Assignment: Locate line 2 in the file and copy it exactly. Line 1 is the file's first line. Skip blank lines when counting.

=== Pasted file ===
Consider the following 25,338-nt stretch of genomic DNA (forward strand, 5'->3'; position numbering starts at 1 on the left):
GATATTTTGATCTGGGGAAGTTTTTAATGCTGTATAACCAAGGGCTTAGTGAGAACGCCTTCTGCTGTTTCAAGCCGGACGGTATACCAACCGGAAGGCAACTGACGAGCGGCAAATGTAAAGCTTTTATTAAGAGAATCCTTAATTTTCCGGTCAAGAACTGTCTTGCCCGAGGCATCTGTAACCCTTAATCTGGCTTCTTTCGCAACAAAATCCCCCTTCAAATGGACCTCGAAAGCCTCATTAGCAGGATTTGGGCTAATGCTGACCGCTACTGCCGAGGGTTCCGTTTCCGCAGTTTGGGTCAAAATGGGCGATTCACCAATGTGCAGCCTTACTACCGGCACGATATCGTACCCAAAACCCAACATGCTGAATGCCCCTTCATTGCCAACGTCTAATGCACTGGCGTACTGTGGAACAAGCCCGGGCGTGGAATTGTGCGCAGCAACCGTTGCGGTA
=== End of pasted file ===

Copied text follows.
GATATTTTGATCTGGGGAAGTTTTTAATGCTGTATAACCAAGGGCTTAGTGAGAACGCCTTCTGCTGTTTCAAGCCGGACGGTATACCAACCGGAAGGCAACTGACGAGCGGCAAATGTAAAGCTTTTATTAAGAGAATCCTTAATTTTCCGGTCAAGAACTGTCTTGCCCGAGGCATCTGTAACCCTTAATCTGGCTTCTTTCGCAACAAAATCCCCCTTCAAATGGACCTCGAAAGCCTCATTAGCAGGATTTGGGCTAATGCTGACCGCTACTGCCGAGGGTTCCGTTTCCGCAGTTTGGGTCAAAATGGGCGATTCACCAATGTGCAGCCTTACTACCGGCACGATATCGTACCCAAAACCCAACATGCTGAATGCCCCTTCATTGCCAACGTCTAATGCACTGGCGTACTGTGGAACAAGCCCGGGCGTGGAATTGTGCGCAGCAACCGTTGCGGTA